Explaining terrorism, he said that any act of causing harm or grievous hurt with the intent of compelling the government or other authority to effect change, or change its policy, was considered terrorism. “Within a company, there may be people who are helping radical groups to undermine democracy,” he said. “There are a lot of people, including politicians, who may be supporting acts like that.” Terrorism was a massive problem; it was a risk that everybody needed to be aware of. The risk of crime, and the funding of crime, was also a problem and a growing risk because it affects everyone, although there was a tendency to think that it only happened to other people.

“Any fraud that happens in society increases your living costs,” he said. “Tax evasion increases your living costs. You pay more taxes because other people do not pay the taxes they should.” Since companies cannot be jailed, governments have to find a way to make them liable for the criminal acts that take place in their name. “Offences of strict liability can be summarised very simply: did it happen? If yes, then the person who made it happen is guilty,” he said. “In the case of companies, the company does not actually make the offence happen – hence the need for strict liability to say that the company is responsible in any case.”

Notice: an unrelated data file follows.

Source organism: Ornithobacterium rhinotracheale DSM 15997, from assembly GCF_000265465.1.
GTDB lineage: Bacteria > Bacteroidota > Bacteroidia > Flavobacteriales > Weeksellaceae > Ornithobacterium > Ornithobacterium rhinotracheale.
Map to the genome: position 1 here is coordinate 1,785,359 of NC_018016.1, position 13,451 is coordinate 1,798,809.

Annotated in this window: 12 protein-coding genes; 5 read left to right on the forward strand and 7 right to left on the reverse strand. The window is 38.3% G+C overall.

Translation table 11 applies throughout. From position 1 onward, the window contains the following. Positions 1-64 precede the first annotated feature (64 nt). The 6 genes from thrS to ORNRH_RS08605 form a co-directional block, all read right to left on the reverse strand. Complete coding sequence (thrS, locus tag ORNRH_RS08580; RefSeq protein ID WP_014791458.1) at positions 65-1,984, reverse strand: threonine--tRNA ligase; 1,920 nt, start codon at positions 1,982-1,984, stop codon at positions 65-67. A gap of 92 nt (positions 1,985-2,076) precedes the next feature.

He explained that under the UK’s 13-year-old Bribery Act, the company that benefits from bribery is liable unless it can show that it had adequate – which is not the same as effective – measures in place to prevent bribery. It all comes down to policies and procedures, he said, citing the case of a US company which was found to be liable even though the adjudicator found that it had strong measures in place to prevent bribery. “The reason it happened was that senior managers deliberately, and with determination, circumvented the controls,” he said, added to which there were increasing instances of policies being declared inadequate by regulators even before systems were tested for failure.